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Portrush to Dunseverick

10 nautical mile paddle taking in the highlights of the Causeway Coast including the Giant's Causeway.

County
Antrim
Distance
10 nautical miles
Days
1
Nearest Town
Portrush
Route Shape
Linear
Grade
-
OS Map
OSNI Discoverer Map Series 1:50,000 Sheet 4
Access Point
Portrush Harbour - C854407
Egress Point
Dunserverick Harbour - C000445

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Points of Interest

Portrush, White Rocks, Dunluce Castle, Porballintrae, The Giant's Causeway, Runkerry Cave, Port-na-Spaniagh, Port Moon, Dunserverick Harbour. 

Itinerary

The low cliffs of Ramore Head separate the West and East Strands of Portrush. Strong tide races occur at this headland, through the Skerries, and in the sound. The islands
which are privately owned have seal and seabird colonies which add interest as you paddle by.


The White Rocks eroded limestone cliffs feature The Giant’s Head, The Wishing Arch and a variety of stacks, caves and wave-cut platforms. In springtime, these cliffs are home to Black Guillemot colonies and salt-tolerant wild flowers.



Ahead are the romantic ruins of Dunluce Castle. Its 700 year history and the views alone make it well worth a visit – landing is possible in the narrow channel just east of the spectacular cave that penetrates the sea stack on which the castle is perched. The salt and pepper effect of white limestone or chalk and black basalt is a regular feature of the
coastline from here to Rathlin, a geological mix unique in Ireland. Binbane Cave, one of the longest on the coast, with its entrance facing north east, is worth exploring.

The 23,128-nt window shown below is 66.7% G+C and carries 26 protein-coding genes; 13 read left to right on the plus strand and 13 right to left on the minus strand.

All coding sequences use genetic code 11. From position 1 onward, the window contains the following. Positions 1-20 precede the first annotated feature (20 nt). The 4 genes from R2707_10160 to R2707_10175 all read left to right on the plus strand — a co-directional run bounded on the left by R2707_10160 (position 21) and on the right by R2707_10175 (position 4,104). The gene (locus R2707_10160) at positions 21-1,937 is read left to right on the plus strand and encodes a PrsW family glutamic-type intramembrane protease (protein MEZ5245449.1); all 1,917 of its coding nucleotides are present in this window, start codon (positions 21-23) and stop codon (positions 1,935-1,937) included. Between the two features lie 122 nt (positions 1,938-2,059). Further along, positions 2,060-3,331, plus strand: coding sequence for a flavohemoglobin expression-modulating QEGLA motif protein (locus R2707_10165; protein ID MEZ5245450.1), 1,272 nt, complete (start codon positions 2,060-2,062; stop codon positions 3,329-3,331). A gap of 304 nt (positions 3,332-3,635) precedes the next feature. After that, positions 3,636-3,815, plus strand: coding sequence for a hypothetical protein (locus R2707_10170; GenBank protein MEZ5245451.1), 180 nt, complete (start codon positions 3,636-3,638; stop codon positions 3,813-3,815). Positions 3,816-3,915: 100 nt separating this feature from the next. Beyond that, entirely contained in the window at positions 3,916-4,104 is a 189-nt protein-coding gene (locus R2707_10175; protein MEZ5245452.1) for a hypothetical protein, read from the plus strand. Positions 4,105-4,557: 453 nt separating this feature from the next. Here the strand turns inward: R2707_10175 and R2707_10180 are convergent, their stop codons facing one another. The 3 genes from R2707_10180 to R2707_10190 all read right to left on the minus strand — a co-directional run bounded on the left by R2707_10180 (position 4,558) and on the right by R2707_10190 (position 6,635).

The former fishing settlement of Portballintrae is now a mix of apartments and holiday homes but offers a welcome break before the rugged cliffs of the Giant’s Causeway World Heritage Site are encountered. The Blind Rock or ‘Blinn’ guards the east side of the entrance to the bay and should be given a wide berth.


The route to the Causeway takes you past the mouth of the River Bush. The tongue of freshwater is a good indicator of tidal movement in the bay. 3km upstream is the famous whiskey distillery, and at the far end of the strand is the distinctive landmark of Runkerry House. The former Blackrock
salmon fishery bothy perches on the rocks below.  Watch out for the Mile Stone and a tide race rounding Runkerry Point. There are three caves in these cliffs, the first one - Runkerry Cave - being quite extensive.


Some of the finest cliff scenery awaits you from the Giant’s Causeway to Dunseverick Harbour, with layers of dark basalt interspersed with red layers of iron-rich laterite, but beware of reflected waves and downdraughts close to the shore in strong offshore winds. The amazing regular basalt columns of the Giant’s Causeway and cliffs, the Chimneys standing above the Amphitheatre and the long talon of Lacada Point in Port-na-Spaniagh are highlights. The latter claimed the Spanish Armada treasure ship Girona in a storm in 1588 with few survivors from the hundreds of souls on board. Jewellery and other artefacts were salvaged by divers in 1967- 1969 and can be viewed in the Ulster Museum. Continue
past column-clad headlands and bays to the restored fishermans bothy at Portmoon (open in March 2012), where it is possible to stay by prior arrangement with the Causeway Coast Kayak Association.


From here, it’s a short journey to Dunseverick
Harbour, once a busy fishing port, whose history is displayed in the small private museum above the pier.

Getting to the Start

Eglinton Street runs parallel to the West Strand in Portrush. From here turn left onto Kerr Street and keep left at the fork onto Harbour Road.

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